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J Pediatr Orthop. 2012 Mar;32(2):162-8. doi: 10.1097/BPO.0b013e3182408be6.

Pediatric pelvic fracture: a modification of a preexisting classification.

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Department of Orthopaedics, Children's Hospital Boston, Harvard Medical School, Boston, MA 02115, USA.



The classic pediatric pelvic fracture (PPF) classification was developed by Torode and Zeig in 1985 and is based exclusively on plain radiographs. The purpose of this study was to propose a modification to a previously accepted PPF classification scheme and discuss the significance of this modification with respect to treatment and management of PPF over an 8-year period at a large pediatric hospital.


PPFs were recorded on a prospectively identified hospital registry of all trauma admissions. Pelvic x-rays and computerized tomography scans were reviewed and classified according to a modified classification scheme. Correlation was made with age, sex, mechanism, associated injuries, intensive care unit stay, operations, and discharge outcome. Blood product usage was obtained from a hematology database.


A total of 124 children were identified with PPF, comprising 1.6% of trauma admissions between July 2000 and June 2008. Radiology was available for 115 children (58 boys, and 57 girls, mean age 11.5 y). According to the modified classification, 71% (82/115) had type III-A or III-B injuries (type I=5 children, type II=17 children, type IV=11 children). There was a mortality of 5% (6/115 children) during the study. Eighty-one percent (93/115) of PPF resulted from being involved in a motor vehicle accident (occupant or pedestrian). Trend testing showed relationships between increasing fracture type and length of stay (P<0.001), as well as the need for blood transfusion (P=0.009) or pelvic operation (P<0.001). A total of 34 (30%, 34/115) children required blood products. Type III-B injuries were more likely to receive blood products than type III-A injuries (odds ratio 3.58; 95% confidence interval, 1.28-10.03).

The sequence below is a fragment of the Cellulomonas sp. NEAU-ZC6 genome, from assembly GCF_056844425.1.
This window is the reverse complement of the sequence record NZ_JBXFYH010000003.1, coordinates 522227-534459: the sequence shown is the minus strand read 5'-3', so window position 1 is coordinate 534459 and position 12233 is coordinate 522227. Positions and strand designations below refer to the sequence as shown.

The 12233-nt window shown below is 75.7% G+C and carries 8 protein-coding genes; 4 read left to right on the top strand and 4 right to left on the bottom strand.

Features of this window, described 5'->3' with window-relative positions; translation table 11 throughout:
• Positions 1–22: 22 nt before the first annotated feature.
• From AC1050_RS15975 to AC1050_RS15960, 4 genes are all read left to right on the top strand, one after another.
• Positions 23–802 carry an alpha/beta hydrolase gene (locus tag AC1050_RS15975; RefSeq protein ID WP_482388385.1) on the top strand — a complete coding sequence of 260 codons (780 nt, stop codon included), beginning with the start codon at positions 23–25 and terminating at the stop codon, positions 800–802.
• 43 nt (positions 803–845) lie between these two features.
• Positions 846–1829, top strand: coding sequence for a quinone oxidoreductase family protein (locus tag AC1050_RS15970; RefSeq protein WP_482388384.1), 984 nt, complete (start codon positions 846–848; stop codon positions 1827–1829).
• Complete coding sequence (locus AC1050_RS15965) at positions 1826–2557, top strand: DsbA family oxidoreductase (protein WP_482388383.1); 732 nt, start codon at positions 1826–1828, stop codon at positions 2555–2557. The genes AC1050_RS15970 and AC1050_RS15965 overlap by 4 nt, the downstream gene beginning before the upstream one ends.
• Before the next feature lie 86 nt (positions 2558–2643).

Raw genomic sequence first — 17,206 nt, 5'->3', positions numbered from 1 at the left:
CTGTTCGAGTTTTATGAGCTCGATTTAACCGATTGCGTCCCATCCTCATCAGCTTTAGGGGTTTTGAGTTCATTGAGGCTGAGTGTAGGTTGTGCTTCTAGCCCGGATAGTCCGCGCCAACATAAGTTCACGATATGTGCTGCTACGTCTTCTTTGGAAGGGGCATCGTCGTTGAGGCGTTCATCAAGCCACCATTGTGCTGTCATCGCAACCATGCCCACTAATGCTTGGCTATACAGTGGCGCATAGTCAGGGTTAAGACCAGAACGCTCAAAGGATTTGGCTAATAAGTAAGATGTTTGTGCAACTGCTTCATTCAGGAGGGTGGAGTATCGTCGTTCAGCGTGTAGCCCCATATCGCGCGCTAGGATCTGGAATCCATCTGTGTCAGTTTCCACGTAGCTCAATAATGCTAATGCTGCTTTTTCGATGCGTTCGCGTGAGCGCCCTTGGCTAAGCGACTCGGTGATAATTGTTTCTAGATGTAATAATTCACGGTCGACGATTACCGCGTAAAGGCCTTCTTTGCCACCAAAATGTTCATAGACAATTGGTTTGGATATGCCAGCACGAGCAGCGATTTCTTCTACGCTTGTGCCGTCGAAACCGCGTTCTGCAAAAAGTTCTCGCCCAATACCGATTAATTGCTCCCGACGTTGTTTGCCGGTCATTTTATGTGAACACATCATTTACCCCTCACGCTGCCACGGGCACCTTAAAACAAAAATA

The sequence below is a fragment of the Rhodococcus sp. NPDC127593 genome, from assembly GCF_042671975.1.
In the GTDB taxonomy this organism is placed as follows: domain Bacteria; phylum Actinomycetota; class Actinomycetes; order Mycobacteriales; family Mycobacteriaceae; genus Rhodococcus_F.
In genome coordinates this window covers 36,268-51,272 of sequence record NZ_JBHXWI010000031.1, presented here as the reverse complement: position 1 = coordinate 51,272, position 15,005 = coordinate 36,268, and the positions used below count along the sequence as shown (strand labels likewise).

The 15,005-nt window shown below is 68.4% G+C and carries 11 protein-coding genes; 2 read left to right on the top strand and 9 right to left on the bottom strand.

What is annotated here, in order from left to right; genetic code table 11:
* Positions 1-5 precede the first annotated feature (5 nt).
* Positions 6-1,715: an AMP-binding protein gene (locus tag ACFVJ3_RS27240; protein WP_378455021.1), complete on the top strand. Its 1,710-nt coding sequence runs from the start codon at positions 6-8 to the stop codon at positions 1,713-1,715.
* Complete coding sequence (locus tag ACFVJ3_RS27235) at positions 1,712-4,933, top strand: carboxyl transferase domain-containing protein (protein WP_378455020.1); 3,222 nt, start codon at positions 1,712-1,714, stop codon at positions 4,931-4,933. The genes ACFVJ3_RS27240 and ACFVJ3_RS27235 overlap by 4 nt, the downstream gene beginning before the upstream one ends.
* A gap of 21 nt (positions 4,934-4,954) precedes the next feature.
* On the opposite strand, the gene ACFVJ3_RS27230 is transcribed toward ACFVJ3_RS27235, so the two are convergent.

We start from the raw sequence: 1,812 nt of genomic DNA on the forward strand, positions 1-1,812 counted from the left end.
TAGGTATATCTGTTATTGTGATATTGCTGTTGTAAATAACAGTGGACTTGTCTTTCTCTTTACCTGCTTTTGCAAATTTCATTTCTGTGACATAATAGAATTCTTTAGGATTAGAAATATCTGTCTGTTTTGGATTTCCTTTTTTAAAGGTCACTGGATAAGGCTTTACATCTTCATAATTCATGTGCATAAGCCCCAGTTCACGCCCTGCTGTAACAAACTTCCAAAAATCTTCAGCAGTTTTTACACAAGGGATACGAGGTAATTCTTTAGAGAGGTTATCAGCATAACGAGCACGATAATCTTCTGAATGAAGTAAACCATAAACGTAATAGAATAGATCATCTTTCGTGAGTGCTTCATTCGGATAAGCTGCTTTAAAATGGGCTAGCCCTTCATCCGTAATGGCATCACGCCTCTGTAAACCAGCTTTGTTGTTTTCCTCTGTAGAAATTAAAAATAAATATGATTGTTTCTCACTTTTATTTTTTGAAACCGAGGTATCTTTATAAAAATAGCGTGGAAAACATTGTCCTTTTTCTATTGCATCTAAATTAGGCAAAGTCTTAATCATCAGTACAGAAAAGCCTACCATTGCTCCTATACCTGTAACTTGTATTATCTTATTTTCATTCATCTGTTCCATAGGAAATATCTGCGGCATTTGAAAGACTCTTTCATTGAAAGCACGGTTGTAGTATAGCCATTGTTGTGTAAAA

: The modified Torode PPV classification is predictive for significant morbidity and death in the setting of multitrauma. Stable type III-B fractures are indicative of increased blood product use, intensive care unit requirement, and overall hospital stay. This modified classification scheme will aid health care providers at all levels in managing PPF more efficiently during their initial resuscitation and treatment period.


Level III-retrospective case control study.

[Indexed for MEDLINE]

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